Federal and state civil rights laws prohibit discrimination based on national origin, and courts have held that the failure to provide meaningful access to a person with LEP constitutes national origin discrimination. Under state and federal laws, parents of students have the right to information about their children's education in a language that they can understand, and at no cost to themselves.

Language Access Plan and Resources. In 2015, the Washington State School Directors Association was directed to create a model policy and procedure for language access by parents with LEP. The model policy and procedures must at a minimum address:

Also in 2015, the Office of the Superintendent of Public Instruction (OSPI) was directed to work with stakeholders to develop sample materials for school districts to disseminate to both staff and parents regarding parents' rights under the model policy and the resources available to assist parents in accessing the services available to them; adopt rules regarding school districts' communication of the language access policy and procedure to parents, students, staff, and volunteers; and publish on the OSPI's web site a listing of language access services providers available to school districts.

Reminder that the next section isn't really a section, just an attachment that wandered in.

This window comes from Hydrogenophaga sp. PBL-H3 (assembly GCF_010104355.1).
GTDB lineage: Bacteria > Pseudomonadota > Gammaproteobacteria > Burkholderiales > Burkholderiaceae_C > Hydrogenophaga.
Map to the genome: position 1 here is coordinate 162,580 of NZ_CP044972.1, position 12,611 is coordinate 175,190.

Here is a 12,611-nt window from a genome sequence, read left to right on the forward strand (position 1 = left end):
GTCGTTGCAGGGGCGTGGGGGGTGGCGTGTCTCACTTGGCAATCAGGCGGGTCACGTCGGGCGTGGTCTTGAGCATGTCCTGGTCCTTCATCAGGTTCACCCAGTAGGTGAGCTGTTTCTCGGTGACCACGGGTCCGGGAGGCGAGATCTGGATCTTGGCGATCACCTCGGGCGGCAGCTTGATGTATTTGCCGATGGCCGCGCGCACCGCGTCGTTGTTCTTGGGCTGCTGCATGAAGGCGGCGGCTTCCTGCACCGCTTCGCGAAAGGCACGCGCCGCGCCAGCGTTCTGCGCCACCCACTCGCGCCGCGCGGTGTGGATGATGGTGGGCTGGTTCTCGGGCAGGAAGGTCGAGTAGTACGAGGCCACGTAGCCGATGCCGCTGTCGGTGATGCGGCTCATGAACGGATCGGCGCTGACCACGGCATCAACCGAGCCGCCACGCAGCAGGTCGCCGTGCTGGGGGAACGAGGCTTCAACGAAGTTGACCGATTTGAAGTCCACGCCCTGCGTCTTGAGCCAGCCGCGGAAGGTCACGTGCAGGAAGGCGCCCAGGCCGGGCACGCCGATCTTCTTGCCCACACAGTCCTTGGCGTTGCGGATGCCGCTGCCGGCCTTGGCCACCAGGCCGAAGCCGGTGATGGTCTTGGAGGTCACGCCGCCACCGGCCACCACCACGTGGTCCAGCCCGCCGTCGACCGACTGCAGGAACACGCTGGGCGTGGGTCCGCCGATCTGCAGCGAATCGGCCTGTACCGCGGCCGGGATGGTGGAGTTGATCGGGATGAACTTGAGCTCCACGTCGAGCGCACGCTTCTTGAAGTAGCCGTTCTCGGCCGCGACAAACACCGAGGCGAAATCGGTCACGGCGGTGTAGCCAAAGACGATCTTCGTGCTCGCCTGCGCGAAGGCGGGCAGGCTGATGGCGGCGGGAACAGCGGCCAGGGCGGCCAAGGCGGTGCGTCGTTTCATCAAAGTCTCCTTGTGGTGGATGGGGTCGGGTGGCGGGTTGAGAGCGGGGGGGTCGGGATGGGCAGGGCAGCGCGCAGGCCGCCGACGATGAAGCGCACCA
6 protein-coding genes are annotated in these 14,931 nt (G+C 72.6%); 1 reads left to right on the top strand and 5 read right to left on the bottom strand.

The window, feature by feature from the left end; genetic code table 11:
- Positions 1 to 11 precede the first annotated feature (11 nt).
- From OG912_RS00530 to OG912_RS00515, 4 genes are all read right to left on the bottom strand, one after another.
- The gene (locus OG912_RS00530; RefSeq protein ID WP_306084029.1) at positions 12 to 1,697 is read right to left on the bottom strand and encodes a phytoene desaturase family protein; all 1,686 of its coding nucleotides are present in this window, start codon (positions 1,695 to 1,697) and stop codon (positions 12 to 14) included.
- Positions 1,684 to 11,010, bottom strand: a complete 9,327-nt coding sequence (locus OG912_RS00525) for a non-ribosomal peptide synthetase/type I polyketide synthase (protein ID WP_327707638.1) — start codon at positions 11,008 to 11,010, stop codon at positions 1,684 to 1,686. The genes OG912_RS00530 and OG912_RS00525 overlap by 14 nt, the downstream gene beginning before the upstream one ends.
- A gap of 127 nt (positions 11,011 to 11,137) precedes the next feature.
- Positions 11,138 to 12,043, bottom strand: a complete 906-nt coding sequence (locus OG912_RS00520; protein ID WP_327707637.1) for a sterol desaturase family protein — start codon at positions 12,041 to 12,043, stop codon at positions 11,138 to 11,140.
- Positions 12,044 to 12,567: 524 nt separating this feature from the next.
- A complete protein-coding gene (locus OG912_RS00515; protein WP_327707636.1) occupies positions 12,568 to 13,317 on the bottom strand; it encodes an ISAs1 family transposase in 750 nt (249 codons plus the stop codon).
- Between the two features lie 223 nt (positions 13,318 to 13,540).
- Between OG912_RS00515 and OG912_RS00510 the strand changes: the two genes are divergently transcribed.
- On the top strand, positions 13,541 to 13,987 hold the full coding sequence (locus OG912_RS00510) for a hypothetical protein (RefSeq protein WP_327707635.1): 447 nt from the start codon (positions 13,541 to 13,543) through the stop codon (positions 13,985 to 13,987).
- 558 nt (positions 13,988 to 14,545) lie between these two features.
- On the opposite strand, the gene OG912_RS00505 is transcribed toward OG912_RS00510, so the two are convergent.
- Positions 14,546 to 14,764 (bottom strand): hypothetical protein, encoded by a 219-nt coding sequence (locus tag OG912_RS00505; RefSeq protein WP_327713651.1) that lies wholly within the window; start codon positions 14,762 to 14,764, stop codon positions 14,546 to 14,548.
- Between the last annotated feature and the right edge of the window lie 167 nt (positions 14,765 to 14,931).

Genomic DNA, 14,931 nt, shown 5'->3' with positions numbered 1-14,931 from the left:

Interpretation and Translation Services. The Department of Enterprise Services has a contract for written translation and oral interpretation that public schools and school districts can arrange to use. The OSPI provides guidance to public schools and school districts on using interpretation and translation services. This guidance includes the following suggestions:

The OSPI generally translates materials developed for parents into the top ten most common languages in Washington. The OSPI also translates sample forms and resources that public schools and school districts provide to parents.